The use of medical indwelling devices (MID) became a hallmark in medicine during the last few decades. While it represents a considerable progress in terms of chances of patient survival, several associated drawbacks demand continuous research in terms of optimization of such devices or of its use in order to cope with complications, which could be life threatening. Notably infection remains one of the most inherent complications associated with MIDs, constituting the most feared threat. Very frequently, it demands MID replacement, often leading to its lost, to prolonged patient hospitalization and, ultimately, to patient death. In any case, it represents a serious burden to healthcare systems in terms of allocated resources and financial costs. The formation of biofilm became the paradigm of MID infection. Independently of the nature of such devices, following its placement or implantation infection remains hard or impossible to control with common antibiotics. In fact, antibiotic drugs hardly penetrate the polymeric matrix of biofilm, which allows organisms to evade its activity. Moreover, organisms in biofilm display increased antibiotic resistance, in comparison to its planktonic counterparts. While diverse preventive strategies have been attempted, with variable success, fewer options remain available once overt infection develops, apart from device removal. Nevertheless novel alternatives have been proposed and recent research efforts with specific devices have provided encouraging results. Our research team has been addressing this problematic from a clinical perspective and, in particular, from a laboratorial point of view, conducting both in vitro and in vivo studies in biofilm infection models. The authors propose to conduct an extensive review and discussion of the literature available concerning biofilm involvement in MID infection, having as main focus the eradication of biofilm at the surface of MID, apart from prevention of the initial steps of its formation. While a large variety of devices will be discussed, like central venous catheters, prosthetic or cardiovascular implants, special consideration will be dedicated to high value devices such as heart pace-makers and cerebral stimulators, attending to the direct high costs associated to its lost following infection.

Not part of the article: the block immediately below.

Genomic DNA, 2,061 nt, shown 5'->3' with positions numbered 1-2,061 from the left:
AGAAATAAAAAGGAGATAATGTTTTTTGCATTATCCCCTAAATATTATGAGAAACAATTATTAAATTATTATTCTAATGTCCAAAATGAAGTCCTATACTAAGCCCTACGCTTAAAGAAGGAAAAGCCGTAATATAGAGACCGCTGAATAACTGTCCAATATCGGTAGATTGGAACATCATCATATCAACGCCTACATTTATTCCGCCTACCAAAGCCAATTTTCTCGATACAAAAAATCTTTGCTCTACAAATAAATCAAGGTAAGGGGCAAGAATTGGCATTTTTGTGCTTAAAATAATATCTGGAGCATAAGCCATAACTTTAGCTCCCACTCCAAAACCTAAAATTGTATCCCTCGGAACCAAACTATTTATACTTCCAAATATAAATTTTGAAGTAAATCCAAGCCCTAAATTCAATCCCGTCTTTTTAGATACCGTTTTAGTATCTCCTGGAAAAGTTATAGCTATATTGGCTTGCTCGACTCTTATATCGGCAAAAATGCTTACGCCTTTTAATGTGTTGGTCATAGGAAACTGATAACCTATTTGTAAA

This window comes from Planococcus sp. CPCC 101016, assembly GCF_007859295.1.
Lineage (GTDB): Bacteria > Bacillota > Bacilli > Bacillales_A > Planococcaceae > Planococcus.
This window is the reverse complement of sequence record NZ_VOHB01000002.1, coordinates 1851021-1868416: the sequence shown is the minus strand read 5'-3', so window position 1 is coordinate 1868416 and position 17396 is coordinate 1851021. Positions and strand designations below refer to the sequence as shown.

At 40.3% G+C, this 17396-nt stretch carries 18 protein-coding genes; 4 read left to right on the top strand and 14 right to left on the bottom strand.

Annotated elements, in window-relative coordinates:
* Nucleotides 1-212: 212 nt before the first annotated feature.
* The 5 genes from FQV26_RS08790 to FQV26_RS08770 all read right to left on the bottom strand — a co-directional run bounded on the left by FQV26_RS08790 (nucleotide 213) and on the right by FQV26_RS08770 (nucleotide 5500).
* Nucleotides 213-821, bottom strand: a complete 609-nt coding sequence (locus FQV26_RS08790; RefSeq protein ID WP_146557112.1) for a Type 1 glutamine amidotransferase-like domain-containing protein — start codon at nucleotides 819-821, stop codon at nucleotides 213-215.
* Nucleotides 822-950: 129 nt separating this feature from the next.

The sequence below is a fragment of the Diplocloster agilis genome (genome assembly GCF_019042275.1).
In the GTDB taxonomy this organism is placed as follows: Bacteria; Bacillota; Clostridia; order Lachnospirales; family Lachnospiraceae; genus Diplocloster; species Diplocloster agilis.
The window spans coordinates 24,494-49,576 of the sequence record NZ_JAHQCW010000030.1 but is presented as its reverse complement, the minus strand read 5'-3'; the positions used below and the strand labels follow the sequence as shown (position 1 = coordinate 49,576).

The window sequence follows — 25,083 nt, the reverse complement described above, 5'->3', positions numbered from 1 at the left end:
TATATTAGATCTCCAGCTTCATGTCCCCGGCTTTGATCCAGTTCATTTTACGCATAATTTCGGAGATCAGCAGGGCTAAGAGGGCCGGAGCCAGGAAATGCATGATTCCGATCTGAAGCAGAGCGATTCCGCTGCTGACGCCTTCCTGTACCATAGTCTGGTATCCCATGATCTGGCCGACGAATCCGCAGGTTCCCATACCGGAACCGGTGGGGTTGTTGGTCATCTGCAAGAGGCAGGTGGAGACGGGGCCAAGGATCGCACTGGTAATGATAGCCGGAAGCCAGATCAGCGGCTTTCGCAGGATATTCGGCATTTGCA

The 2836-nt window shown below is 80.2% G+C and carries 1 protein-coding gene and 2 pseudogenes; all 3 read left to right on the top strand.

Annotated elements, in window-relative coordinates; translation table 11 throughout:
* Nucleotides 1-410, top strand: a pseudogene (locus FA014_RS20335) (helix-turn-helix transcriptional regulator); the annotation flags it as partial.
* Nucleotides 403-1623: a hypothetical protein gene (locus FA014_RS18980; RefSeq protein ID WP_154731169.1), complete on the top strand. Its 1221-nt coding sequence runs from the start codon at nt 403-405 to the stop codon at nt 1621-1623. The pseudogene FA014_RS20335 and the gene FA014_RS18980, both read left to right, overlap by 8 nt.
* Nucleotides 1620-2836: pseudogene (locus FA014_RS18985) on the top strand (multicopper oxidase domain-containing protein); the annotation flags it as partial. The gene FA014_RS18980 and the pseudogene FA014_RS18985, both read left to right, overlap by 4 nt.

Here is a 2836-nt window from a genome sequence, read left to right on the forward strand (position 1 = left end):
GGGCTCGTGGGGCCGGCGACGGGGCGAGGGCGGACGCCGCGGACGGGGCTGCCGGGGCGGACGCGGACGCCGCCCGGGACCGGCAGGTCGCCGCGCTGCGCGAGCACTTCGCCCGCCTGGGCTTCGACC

Keywords: Antibiotic resistance, Aging population, Biofilms, Bloodstream infections, Central venous catheters, Cardiovascular implants, Cerebral stimulators, Candidiasis, Cystic fibrosis, Chronic wounds, Chitosans, Cerium nitrate, Central line associated bloodstream infections, Chronic infections, Chronic rhinosinusitis, Endocarditis, Electrical dialyzers, Enterobacteriaceae, Fungal infections, Heart pacemakers, Healthcare related infections, Hamamelitannin, Immunocompromised patients, Implantable cardiac devices, Medical indwelling devices, Nosocomial bacteremia, Osteomyelitis, Polyethyleneimine, Periodontitis, Polymicrobial biofilms, Prosthesis joint infection, Prosthetic implants, Staphylococcus aureus, Staphylococcus epidermidis, Sepsis, Trauma patients.